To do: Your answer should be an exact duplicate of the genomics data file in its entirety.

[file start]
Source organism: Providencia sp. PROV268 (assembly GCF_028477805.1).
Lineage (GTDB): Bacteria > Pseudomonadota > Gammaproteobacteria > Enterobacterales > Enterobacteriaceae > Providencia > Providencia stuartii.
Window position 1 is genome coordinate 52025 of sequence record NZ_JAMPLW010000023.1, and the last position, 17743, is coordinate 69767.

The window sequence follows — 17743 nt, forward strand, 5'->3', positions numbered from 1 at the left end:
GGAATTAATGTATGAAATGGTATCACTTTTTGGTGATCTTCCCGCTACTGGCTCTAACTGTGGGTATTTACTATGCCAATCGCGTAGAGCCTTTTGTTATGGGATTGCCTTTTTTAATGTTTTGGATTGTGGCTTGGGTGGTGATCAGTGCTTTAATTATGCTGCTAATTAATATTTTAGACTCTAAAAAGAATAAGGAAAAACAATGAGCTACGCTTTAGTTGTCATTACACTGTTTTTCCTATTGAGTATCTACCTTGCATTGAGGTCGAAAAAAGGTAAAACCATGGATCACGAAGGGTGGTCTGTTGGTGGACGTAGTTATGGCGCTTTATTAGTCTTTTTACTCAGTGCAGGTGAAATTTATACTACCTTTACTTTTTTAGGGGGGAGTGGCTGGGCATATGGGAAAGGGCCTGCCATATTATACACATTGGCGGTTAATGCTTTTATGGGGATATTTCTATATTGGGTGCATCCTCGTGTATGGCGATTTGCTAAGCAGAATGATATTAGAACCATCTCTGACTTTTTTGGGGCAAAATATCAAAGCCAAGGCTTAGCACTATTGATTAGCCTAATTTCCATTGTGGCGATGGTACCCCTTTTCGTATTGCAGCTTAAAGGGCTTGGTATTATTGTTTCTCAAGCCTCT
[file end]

Source organism: Providencia sp. PROV268 (assembly GCF_028477805.1).
Lineage (GTDB): Bacteria > Pseudomonadota > Gammaproteobacteria > Enterobacterales > Enterobacteriaceae > Providencia > Providencia stuartii.
Window position 1 is genome coordinate 52025 of sequence record NZ_JAMPLW010000023.1, and the last position, 17743, is coordinate 69767.

The window sequence follows — 17743 nt, forward strand, 5'->3', positions numbered from 1 at the left end:
GGAATTAATGTATGAAATGGTATCACTTTTTGGTGATCTTCCCGCTACTGGCTCTAACTGTGGGTATTTACTATGCCAATCGCGTAGAGCCTTTTGTTATGGGATTGCCTTTTTTAATGTTTTGGATTGTGGCTTGGGTGGTGATCAGTGCTTTAATTATGCTGCTAATTAATATTTTAGACTCTAAAAAGAATAAGGAAAAACAATGAGCTACGCTTTAGTTGTCATTACACTGTTTTTCCTATTGAGTATCTACCTTGCATTGAGGTCGAAAAAAGGTAAAACCATGGATCACGAAGGGTGGTCTGTTGGTGGACGTAGTTATGGCGCTTTATTAGTCTTTTTACTCAGTGCAGGTGAAATTTATACTACCTTTACTTTTTTAGGGGGGAGTGGCTGGGCATATGGGAAAGGGCCTGCCATATTATACACATTGGCGGTTAATGCTTTTATGGGGATATTTCTATATTGGGTGCATCCTCGTGTATGGCGATTTGCTAAGCAGAATGATATTAGAACCATCTCTGACTTTTTTGGGGCAAAATATCAAAGCCAAGGCTTAGCACTATTGATTAGCCTAATTTCCATTGTGGCGATGGTACCCCTTTTCGTATTGCAGCTTAAAGGGCTTGGTATTATTGTTTCTCAAGCCTCT